My Thoughts on Pre-Workout
We all know that pre-workout is a big deal. To get that edge in the weight room, a lot of lifters invest a lot of money in big-name supplements that promise to help improve performance.
The list of supposed benefits is a mile long, from better blood flow to the muscles to added energy and less fatigue.
I get frequently asked about pre-workout supplements, and that’s the reason as to why I’m writing this article. I don’t want you to get fooled by marketing scams designed to prey on your emotions.
For the most part, you’re wasting your money on these pre-workout products that are nothing more than stimulants and poorly designed ones at that.
Many contain proprietary blends, compounds and fail heavy metals tests. The powders have many potential side effects. USP labs were in news for a long time after the death of a user because of a compound called DMAA in their pre-workout Jack3d.
The main ingredient in these supplements that do seem to give a jolt to the pre-workout crowd is caffeine.
Huge amounts of caffeine. There’s more to it than that. If your supplement tastes like an energy sports drink, there’s a good reason for that. Added sugar, colors, and other ‘fluff’ are mixed in as well.
Short list of supplements to look for that do help pre-workout:
- Citrulline Malate
Here’s the problem: Stimulants often have less and less impact on your body the more you take them. The caffeine is in such high doses that it sometimes is accompanied by health warnings about its use. That doesn’t mean a little caffeine doesn’t do the trick if you need a burst of energy. Any powder with 200mg caffeine would suffice.
You might be thinking to yourself, “If these ingredients found in the supplements are good and caffeine can be beneficial, why are the powders bad for me?”
The answer is simple: You don’t have to spend a fortune on ingredients your don’t really need.
My advice today would be take each supplement separately so you have full control over the dosage you put in your body.
I like to keep things simple. When I started training my primary aim was to lose fat and I used to take L-Carnitine with black coffee. I still take it ahead of my cardio session, only I have increased the dosage of L-Carnitine (here’s the product I’m using) from 500mg to 1500mg.
When I am chasing muscle pump, I prefer to take compounds best suited for my need.
Here are two compounds that I like: Citrulline Malate and Beta-Alanine, both are non-essential amino acids.
As we continue to learn more about nutrition and what it takes to feed our muscles and obtain new gains, there’s no doubt new products will come to light that offers the results you’re looking for.
Creatine was the last major product that sought to change the bodybuilding world forever. A few others have tried to replace creatine as the king of supplements, but nothing has had the same impact as Citrulline Malate.
L-Citrulline is another amino acid that boosts sports performance. Mostly known in Europe and used to treat muscle fatigue, dementia, and increase energy, Citrulline Malate is a compound derived from melons and apples.
Because it helps conquer muscle fatigue, it’s the perfect supplement to add to your pre-workout routine.
“Citrulline is a precursor for arginine and arginine is a precursor to nitric oxide”
Increased NO (nitric oxide) promotes vascular expansion which improves blood circulation throughout the body. Improved blood flow will shuttle more oxygen and nutrients throughout your body thereby improving your performance and enhancing muscle protein synthesis.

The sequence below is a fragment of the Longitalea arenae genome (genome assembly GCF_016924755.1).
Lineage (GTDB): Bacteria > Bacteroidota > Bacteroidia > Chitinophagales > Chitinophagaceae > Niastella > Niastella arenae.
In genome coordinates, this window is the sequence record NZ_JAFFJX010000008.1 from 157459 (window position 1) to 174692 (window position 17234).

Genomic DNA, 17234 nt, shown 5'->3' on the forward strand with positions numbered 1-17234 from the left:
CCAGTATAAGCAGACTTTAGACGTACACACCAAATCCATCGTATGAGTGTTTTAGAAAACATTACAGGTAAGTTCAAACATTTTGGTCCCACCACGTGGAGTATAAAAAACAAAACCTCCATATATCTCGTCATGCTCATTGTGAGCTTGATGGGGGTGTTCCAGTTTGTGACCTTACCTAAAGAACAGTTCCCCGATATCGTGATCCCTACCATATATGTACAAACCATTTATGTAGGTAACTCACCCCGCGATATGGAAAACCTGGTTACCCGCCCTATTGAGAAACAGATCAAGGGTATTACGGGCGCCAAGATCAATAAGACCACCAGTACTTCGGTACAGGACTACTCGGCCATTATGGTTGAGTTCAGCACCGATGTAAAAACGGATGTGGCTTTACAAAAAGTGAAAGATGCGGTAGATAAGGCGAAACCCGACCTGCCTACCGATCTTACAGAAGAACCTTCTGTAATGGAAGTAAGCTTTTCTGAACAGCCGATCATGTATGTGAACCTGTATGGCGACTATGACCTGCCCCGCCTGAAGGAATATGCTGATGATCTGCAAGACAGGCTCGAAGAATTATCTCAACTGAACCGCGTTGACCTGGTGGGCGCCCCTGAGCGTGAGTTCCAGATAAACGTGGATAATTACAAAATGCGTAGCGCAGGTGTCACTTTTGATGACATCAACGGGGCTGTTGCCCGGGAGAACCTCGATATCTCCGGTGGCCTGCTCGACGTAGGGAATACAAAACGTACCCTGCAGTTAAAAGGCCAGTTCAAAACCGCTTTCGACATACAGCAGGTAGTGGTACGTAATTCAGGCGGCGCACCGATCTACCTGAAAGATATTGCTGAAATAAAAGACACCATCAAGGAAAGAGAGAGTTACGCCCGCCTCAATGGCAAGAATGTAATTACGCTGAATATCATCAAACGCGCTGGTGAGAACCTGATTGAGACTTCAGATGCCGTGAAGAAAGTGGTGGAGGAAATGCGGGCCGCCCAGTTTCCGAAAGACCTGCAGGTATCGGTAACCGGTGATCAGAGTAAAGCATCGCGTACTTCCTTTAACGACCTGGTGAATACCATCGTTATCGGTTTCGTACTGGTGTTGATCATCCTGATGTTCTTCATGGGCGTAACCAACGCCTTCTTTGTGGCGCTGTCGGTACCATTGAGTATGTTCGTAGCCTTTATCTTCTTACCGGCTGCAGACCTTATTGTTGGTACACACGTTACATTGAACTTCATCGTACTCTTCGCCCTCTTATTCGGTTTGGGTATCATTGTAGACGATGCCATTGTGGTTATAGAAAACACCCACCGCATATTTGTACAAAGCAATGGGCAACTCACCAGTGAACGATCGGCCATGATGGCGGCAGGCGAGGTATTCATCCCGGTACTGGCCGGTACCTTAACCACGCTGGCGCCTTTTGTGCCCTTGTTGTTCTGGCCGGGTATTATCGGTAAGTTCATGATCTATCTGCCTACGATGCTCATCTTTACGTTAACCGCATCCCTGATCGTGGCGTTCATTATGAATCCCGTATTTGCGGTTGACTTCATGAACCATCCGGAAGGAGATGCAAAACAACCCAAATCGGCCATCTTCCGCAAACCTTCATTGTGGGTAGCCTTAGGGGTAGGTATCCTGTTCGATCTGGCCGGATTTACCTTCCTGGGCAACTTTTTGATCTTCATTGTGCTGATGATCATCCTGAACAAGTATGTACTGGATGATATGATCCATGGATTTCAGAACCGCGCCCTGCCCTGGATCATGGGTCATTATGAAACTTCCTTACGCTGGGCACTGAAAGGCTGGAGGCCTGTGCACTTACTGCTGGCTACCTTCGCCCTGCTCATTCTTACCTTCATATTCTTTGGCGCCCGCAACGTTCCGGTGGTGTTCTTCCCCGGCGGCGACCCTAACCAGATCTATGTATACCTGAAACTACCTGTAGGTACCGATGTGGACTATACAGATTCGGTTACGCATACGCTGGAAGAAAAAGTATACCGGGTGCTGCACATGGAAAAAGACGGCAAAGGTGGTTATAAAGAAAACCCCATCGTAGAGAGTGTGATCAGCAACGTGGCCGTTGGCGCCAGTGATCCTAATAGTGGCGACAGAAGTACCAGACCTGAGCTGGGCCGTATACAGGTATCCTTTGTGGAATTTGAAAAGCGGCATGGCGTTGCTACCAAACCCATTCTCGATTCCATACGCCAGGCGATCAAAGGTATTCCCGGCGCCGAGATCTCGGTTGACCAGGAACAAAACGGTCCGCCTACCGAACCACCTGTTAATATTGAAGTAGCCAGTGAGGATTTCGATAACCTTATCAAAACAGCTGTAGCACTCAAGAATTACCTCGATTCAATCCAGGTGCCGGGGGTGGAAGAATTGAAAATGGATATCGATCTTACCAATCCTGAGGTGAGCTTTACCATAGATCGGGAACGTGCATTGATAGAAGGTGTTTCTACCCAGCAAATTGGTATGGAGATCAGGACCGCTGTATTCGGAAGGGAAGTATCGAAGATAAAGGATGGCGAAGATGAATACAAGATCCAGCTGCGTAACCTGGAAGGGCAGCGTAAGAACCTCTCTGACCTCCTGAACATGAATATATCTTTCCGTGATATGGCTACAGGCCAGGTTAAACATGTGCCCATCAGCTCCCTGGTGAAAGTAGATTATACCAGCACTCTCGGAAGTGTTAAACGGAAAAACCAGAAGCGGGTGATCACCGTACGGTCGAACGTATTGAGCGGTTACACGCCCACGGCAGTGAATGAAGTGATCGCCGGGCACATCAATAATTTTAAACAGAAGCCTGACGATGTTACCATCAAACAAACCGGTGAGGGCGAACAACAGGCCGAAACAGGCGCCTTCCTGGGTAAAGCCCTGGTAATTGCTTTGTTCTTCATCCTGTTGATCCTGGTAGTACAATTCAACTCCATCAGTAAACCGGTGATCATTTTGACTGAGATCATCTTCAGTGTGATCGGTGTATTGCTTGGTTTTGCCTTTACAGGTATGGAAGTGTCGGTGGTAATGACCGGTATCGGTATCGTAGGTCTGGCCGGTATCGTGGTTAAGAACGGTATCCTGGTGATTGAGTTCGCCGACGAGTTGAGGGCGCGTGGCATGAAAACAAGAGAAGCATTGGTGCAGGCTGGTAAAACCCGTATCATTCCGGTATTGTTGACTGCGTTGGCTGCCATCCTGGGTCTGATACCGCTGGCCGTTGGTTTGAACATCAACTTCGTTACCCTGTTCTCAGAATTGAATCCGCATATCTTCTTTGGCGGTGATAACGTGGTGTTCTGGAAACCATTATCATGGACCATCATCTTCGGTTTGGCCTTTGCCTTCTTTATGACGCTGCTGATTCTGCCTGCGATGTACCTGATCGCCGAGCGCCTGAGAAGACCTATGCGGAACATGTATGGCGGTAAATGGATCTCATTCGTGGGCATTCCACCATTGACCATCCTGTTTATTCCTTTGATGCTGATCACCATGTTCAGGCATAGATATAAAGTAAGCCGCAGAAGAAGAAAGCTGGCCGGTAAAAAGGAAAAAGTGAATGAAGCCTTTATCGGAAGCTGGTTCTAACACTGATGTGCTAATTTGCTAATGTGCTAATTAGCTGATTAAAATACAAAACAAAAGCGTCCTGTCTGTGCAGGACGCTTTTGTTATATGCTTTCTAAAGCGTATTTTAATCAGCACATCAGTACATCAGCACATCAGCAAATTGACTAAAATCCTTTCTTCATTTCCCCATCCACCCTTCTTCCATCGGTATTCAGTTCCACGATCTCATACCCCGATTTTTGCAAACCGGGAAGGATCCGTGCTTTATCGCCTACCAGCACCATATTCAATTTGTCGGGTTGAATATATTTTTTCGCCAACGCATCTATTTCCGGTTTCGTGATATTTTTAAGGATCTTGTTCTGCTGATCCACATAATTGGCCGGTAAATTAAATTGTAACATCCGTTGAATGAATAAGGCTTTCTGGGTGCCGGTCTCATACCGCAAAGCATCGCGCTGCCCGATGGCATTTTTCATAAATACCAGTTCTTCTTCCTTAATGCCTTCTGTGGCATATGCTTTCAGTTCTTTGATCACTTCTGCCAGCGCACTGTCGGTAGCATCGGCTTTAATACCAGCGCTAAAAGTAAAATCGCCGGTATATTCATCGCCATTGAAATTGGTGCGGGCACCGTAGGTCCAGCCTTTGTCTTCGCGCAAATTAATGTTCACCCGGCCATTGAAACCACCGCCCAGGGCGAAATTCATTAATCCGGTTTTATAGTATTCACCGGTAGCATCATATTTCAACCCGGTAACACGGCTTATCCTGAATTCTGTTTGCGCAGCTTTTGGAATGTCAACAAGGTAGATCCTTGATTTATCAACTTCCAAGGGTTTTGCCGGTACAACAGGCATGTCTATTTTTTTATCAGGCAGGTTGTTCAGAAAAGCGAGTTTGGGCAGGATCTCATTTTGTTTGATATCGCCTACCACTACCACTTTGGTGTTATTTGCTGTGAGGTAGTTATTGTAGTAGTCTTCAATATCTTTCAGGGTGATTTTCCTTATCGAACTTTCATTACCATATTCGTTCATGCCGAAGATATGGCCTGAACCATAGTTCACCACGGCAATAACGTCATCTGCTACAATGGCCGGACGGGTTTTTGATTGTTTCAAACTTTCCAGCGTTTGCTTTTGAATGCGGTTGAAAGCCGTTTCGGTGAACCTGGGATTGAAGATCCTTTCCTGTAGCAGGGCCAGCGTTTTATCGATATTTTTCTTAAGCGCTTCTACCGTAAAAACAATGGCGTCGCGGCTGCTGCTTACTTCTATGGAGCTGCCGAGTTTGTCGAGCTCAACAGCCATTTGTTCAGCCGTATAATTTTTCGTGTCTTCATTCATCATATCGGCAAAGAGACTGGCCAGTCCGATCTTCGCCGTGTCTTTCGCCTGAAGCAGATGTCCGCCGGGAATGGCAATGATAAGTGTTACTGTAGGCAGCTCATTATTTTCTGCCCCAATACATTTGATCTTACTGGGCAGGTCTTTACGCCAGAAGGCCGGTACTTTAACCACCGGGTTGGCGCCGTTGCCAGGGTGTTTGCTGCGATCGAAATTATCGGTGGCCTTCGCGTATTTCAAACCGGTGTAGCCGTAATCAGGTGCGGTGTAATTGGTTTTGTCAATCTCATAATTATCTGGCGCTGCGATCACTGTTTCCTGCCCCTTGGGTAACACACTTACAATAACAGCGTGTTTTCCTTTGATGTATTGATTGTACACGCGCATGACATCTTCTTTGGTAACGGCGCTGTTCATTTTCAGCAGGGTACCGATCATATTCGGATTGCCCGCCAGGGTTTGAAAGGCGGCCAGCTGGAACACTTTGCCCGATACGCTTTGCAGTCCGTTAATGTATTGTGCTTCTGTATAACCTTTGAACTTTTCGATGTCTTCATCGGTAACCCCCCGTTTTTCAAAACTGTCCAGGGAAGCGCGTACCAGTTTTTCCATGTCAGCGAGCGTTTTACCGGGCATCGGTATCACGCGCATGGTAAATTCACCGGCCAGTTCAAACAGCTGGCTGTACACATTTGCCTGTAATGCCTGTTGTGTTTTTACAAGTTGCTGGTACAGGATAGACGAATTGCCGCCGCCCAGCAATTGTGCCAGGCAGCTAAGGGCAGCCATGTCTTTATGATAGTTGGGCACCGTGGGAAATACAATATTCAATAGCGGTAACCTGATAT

Citrulline Malate is a superior alternative to arginine as it is better absorbed in the intestines. It has also been shown to significantly increase ATP production by around 30% and decrease muscle fatigue significantly at doses of 6 gm before a workout.
Citrulline is an indirect precursor to nitric oxide which signals vasodilation that results in better muscle pumps. Muscle pumps act as a great motivation, it helps you push more.
And the more effective time you spend in the gym, the better gains you make.
The Benefits of Citrulline Malate
- Helps increase levels of nitric oxide, which promotes blood flow
- Boosts immunity
- Increased growth hormones
- Lowers the level of lactic acid and ammonia that builds while working out.
- Improves the levels of ATP AND Phosphocreatine in the muscles, promoting growth.
- Improves energy.
- Helps rebuild and grow muscle tissue at the cellular level.
Citrulline Malate Dose: 6gm
Take 2gm as you start and work your way up to 6gm.
Another pre-workout supplement you can take is Beta-Alanine, which is a non-essential beta-amino acid that dramatically cut muscle fatigue. It does so by raising the levels of muscle carnosine, which helps your body cut the increase of hydrogen ions in the muscle itself.
It’s the hydrogen ions that build during those high-intensity workouts which lower the function of the muscle.
Improved levels muscle carnosine is quite dramatic. After only a month, the concentration levels are up to about 58%! In 10 weeks, it’s roaring at 80% higher than normal! That’s quite an amazing feat for a simple compound. It will help you stave off muscle exhaustion and allow you to work out even longer.
Beta-Alanine Dose: 3-4 gm
Whenever you put a new salt into your body, you feel its effects before your bodies get used to it. Beta-alanine causes an intense tingling sensation. Take a small dose of 1gm to check your tolerance. And increase the dose to 2gm before your workout.
Take multiple doses spread throughout the day to achieve the 3-4 gm total.
For better results, be mindful of what you’re putting in your body to cut out as much of the crap as possible.
As I’ve stated before, each of us are like well-oiled machines. Taking care of our bodies while weight training is essential.
It takes a bit of blood, sweat, and tears to get to peak performance, but completely worth it.
Get those gains!!